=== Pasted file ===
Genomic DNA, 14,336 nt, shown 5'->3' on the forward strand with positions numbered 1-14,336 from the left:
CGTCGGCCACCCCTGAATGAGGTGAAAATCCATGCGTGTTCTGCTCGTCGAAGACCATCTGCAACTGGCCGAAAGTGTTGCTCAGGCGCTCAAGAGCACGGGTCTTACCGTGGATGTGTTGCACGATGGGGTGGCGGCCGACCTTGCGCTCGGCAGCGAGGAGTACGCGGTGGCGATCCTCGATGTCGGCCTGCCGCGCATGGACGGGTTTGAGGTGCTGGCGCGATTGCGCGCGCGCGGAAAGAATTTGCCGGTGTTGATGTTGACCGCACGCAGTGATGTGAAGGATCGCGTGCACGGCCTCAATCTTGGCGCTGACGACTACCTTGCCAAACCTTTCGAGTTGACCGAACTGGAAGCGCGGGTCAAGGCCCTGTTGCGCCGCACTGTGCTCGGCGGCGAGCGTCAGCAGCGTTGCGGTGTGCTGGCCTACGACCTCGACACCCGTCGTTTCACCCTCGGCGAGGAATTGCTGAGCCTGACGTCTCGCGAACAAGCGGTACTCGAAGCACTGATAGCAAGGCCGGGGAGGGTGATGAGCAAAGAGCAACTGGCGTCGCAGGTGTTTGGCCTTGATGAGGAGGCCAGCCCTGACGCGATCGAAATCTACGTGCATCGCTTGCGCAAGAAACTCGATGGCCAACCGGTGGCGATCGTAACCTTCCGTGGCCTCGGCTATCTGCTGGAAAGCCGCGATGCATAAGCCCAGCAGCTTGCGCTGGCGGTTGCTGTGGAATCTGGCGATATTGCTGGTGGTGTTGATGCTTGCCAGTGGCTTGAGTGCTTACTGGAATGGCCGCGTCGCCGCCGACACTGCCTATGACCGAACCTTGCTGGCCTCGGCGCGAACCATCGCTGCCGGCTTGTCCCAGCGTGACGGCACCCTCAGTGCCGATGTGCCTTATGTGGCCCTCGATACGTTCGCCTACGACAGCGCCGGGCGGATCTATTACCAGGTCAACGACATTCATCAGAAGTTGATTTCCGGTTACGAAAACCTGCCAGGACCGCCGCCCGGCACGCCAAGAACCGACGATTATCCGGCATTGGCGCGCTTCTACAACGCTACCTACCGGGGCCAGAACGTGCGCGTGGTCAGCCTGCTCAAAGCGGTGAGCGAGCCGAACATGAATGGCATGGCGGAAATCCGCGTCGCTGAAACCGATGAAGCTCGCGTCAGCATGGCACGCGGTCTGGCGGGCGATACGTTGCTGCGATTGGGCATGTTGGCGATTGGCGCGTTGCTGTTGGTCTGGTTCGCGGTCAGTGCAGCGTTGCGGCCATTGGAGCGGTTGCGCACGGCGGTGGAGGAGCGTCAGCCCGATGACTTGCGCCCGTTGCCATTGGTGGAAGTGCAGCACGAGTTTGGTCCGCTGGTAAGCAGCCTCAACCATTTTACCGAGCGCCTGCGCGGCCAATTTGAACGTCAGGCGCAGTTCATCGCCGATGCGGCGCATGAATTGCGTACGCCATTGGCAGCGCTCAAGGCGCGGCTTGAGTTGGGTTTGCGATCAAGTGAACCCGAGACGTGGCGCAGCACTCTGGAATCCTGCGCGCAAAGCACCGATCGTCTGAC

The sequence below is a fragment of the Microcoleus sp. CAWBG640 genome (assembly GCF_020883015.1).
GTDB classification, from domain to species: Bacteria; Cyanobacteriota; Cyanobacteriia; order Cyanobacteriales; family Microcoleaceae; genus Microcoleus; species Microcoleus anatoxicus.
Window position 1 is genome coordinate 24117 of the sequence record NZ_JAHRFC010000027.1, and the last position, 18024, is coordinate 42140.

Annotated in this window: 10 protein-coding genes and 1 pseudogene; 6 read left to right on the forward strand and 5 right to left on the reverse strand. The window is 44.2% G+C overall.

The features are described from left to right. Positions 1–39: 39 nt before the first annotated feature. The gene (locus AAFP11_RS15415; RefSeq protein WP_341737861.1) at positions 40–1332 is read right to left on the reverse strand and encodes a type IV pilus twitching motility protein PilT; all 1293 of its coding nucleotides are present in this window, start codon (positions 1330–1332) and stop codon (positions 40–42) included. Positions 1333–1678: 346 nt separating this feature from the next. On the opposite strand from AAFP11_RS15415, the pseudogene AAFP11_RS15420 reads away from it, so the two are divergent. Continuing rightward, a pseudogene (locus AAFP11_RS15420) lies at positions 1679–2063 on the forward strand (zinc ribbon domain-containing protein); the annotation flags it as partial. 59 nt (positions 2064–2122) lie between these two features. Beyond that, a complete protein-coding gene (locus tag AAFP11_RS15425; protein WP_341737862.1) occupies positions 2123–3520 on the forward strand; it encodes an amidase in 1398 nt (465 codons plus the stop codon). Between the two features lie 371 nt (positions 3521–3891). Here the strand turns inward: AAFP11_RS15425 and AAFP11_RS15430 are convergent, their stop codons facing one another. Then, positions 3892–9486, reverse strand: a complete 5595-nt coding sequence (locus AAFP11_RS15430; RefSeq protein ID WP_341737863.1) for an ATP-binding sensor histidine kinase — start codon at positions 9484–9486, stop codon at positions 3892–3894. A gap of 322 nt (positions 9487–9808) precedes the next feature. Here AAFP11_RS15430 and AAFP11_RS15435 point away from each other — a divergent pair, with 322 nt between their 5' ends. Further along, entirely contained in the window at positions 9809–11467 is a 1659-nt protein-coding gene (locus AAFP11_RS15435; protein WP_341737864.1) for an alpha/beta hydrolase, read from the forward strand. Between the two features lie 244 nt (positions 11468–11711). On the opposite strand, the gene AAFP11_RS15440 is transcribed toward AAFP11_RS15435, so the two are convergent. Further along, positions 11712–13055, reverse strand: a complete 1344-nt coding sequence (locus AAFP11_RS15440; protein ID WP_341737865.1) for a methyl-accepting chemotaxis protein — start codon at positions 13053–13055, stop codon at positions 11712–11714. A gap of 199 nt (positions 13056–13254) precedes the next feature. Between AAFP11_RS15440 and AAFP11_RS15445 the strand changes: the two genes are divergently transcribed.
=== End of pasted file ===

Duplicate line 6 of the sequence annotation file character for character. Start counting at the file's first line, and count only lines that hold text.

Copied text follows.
Annotated in this window: 10 protein-coding genes and 1 pseudogene; 6 read left to right on the forward strand and 5 right to left on the reverse strand. The window is 44.2% G+C overall.